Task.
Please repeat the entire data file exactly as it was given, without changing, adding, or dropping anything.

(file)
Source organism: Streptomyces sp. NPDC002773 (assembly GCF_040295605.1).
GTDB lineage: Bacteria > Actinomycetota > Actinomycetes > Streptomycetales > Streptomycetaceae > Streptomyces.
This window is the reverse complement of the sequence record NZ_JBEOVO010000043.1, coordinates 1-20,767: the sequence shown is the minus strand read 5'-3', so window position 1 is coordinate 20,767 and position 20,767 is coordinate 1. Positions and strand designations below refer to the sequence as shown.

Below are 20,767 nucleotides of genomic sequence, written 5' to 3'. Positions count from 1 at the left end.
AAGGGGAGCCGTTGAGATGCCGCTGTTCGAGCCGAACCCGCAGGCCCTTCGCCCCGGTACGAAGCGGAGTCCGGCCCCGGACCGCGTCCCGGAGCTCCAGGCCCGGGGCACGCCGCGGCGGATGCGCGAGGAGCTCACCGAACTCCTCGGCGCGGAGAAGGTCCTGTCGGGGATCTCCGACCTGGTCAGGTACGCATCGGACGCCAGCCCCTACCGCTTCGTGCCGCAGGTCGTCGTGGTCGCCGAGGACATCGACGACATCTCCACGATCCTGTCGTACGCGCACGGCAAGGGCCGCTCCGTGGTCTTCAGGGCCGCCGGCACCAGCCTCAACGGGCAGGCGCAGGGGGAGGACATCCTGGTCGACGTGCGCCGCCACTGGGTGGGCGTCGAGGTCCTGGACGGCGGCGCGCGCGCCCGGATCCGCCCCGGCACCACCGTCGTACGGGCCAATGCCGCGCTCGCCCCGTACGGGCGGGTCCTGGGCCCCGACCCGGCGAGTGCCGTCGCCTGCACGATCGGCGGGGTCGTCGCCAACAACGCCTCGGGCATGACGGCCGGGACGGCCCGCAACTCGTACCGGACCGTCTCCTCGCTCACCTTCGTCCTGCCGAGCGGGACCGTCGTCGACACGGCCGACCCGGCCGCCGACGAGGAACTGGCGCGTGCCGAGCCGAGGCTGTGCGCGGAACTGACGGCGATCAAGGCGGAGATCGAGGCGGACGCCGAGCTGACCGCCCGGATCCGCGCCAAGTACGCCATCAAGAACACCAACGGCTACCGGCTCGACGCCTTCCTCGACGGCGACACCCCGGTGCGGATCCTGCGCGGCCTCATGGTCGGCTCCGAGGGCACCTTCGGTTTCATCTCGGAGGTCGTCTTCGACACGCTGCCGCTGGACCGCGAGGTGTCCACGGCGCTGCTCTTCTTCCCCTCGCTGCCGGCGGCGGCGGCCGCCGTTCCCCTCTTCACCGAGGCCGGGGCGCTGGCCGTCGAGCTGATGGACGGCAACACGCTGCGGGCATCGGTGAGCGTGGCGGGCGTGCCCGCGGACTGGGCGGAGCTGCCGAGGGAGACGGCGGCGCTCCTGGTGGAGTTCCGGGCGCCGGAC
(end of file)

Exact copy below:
Source organism: Streptomyces sp. NPDC002773 (assembly GCF_040295605.1).
GTDB lineage: Bacteria > Actinomycetota > Actinomycetes > Streptomycetales > Streptomycetaceae > Streptomyces.
This window is the reverse complement of the sequence record NZ_JBEOVO010000043.1, coordinates 1-20,767: the sequence shown is the minus strand read 5'-3', so window position 1 is coordinate 20,767 and position 20,767 is coordinate 1. Positions and strand designations below refer to the sequence as shown.

Below are 20,767 nucleotides of genomic sequence, written 5' to 3'. Positions count from 1 at the left end.
AAGGGGAGCCGTTGAGATGCCGCTGTTCGAGCCGAACCCGCAGGCCCTTCGCCCCGGTACGAAGCGGAGTCCGGCCCCGGACCGCGTCCCGGAGCTCCAGGCCCGGGGCACGCCGCGGCGGATGCGCGAGGAGCTCACCGAACTCCTCGGCGCGGAGAAGGTCCTGTCGGGGATCTCCGACCTGGTCAGGTACGCATCGGACGCCAGCCCCTACCGCTTCGTGCCGCAGGTCGTCGTGGTCGCCGAGGACATCGACGACATCTCCACGATCCTGTCGTACGCGCACGGCAAGGGCCGCTCCGTGGTCTTCAGGGCCGCCGGCACCAGCCTCAACGGGCAGGCGCAGGGGGAGGACATCCTGGTCGACGTGCGCCGCCACTGGGTGGGCGTCGAGGTCCTGGACGGCGGCGCGCGCGCCCGGATCCGCCCCGGCACCACCGTCGTACGGGCCAATGCCGCGCTCGCCCCGTACGGGCGGGTCCTGGGCCCCGACCCGGCGAGTGCCGTCGCCTGCACGATCGGCGGGGTCGTCGCCAACAACGCCTCGGGCATGACGGCCGGGACGGCCCGCAACTCGTACCGGACCGTCTCCTCGCTCACCTTCGTCCTGCCGAGCGGGACCGTCGTCGACACGGCCGACCCGGCCGCCGACGAGGAACTGGCGCGTGCCGAGCCGAGGCTGTGCGCGGAACTGACGGCGATCAAGGCGGAGATCGAGGCGGACGCCGAGCTGACCGCCCGGATCCGCGCCAAGTACGCCATCAAGAACACCAACGGCTACCGGCTCGACGCCTTCCTCGACGGCGACACCCCGGTGCGGATCCTGCGCGGCCTCATGGTCGGCTCCGAGGGCACCTTCGGTTTCATCTCGGAGGTCGTCTTCGACACGCTGCCGCTGGACCGCGAGGTGTCCACGGCGCTGCTCTTCTTCCCCTCGCTGCCGGCGGCGGCGGCCGCCGTTCCCCTCTTCACCGAGGCCGGGGCGCTGGCCGTCGAGCTGATGGACGGCAACACGCTGCGGGCATCGGTGAGCGTGGCGGGCGTGCCCGCGGACTGGGCGGAGCTGCCGAGGGAGACGGCGGCGCTCCTGGTGGAGTTCCGGGCGCCGGAC